Tesla Inc.’s short sellers lost tens of billions of dollars last year as the stock surged to new highs.
Tesla is the largest electric vehicle maker in the world.
The largest in history
With Tesla shares rising by more than 730%, the share’s short sellers incurred losses of more than $38 billion during 2020, according to data from S3 Partners.
Meanwhile, the next-biggest loss for short sellers was on Apple at just less than $7 billion.
This “is not only the largest mark-to-market loss for any stock this year, it is the largest yearly mark-to-market loss I have ever seen,” said Ihor Dusaniwsky, a managing director at S3 Partners.
The EV maker and its investors have now the upper hand against a group of short-sellers who have come to be known as “TSLAQ-Q”.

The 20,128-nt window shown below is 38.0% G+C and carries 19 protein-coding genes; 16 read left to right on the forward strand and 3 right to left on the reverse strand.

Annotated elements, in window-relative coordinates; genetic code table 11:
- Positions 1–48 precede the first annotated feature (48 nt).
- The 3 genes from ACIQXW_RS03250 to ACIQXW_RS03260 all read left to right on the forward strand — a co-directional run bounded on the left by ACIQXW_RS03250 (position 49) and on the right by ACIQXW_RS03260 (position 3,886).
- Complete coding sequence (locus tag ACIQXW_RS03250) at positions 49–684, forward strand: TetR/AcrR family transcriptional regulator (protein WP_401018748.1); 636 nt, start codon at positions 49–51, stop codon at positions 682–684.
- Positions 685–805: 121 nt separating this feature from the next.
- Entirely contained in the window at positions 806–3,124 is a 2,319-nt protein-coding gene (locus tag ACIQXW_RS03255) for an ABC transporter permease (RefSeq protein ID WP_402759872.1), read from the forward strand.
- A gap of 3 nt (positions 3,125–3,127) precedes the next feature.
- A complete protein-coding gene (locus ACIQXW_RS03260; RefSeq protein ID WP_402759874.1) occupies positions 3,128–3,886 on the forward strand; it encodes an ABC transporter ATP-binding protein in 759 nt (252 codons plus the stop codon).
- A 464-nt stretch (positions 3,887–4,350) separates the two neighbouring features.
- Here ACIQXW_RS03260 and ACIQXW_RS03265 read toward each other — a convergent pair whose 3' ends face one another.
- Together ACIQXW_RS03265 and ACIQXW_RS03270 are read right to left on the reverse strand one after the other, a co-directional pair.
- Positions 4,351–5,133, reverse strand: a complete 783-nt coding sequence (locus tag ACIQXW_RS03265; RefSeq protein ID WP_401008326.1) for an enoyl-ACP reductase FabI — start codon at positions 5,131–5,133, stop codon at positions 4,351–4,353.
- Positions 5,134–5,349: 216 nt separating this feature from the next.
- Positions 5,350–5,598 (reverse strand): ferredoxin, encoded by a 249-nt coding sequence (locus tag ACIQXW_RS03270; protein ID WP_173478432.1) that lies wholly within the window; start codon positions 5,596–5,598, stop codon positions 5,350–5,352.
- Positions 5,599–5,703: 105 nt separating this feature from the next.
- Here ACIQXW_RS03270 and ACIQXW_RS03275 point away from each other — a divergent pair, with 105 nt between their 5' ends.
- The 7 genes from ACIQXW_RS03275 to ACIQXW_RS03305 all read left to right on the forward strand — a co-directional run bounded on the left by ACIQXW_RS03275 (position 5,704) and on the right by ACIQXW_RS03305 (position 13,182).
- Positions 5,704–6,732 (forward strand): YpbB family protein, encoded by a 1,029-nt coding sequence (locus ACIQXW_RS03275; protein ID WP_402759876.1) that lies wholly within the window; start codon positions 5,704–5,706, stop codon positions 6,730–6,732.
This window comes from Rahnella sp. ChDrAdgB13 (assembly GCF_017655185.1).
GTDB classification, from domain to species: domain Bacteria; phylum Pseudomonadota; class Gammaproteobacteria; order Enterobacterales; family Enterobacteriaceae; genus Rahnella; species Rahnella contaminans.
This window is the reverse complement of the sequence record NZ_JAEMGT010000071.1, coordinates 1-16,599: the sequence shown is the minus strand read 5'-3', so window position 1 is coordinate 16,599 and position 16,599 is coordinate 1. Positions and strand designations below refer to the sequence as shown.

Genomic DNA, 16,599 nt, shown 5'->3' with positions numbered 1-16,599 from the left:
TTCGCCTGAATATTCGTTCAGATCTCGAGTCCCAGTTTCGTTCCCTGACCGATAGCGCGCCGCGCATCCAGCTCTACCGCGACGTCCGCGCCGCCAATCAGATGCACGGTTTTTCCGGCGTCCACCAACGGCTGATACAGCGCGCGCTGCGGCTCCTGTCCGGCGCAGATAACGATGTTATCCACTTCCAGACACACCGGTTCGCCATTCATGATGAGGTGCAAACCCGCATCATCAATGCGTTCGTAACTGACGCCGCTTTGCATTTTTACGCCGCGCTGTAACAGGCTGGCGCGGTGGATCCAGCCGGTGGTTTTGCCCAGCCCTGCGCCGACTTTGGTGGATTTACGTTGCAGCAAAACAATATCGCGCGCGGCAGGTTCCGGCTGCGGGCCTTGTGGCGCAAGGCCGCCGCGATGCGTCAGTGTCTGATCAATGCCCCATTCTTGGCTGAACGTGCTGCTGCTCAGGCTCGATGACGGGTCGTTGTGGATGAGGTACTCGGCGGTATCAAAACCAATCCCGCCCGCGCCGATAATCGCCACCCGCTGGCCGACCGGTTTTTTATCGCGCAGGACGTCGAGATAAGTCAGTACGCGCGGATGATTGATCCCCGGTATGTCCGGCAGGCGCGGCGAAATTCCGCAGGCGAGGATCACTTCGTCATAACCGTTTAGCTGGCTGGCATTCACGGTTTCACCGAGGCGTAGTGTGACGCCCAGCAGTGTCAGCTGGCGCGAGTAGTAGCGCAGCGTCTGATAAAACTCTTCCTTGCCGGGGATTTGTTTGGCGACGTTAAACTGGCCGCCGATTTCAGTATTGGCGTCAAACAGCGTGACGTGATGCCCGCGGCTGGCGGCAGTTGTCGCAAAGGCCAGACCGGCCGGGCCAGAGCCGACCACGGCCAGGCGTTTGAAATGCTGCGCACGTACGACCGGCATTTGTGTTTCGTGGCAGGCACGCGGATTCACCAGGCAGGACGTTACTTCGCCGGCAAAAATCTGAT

Q is the character exchanges tack onto a stock ticker after a company files for bankruptcy
These short-sellers include some notable names, such as Jim Chanos, president and founder of the hedge fund Kynikos Associates
Chanos recently reduced the size of his trade. He told Bloomberg TV early in December it’s been “painful.”
Many short sellers of Tesla closed out their positions throughout 2020. The number of short-sold shares fell to less than 6% from 20% a year ago.
“The short squeeze has been going on all year. It’s been an angled straight line down,” Dusaniwsky said.
Tesla shares rose in 2020, making profits for five consecutive quarters amid growing sentiment on Wall Street that the shift to electric cars is accelerating.
The company’s share was added to the Standard & Poor’s 500 index on Dec. 21, and many small electric car companies rose along with it.
The next potential catalyst might be in early January when Tesla reports fourth-quarter vehicle production and delivery figures.
Tesla is expected to deliver half a million cars in 2020, a huge achievement for a company that initially struggled to produce large quantities of its Model 3. The company is now building additional factories in Berlin and Austin, Texas.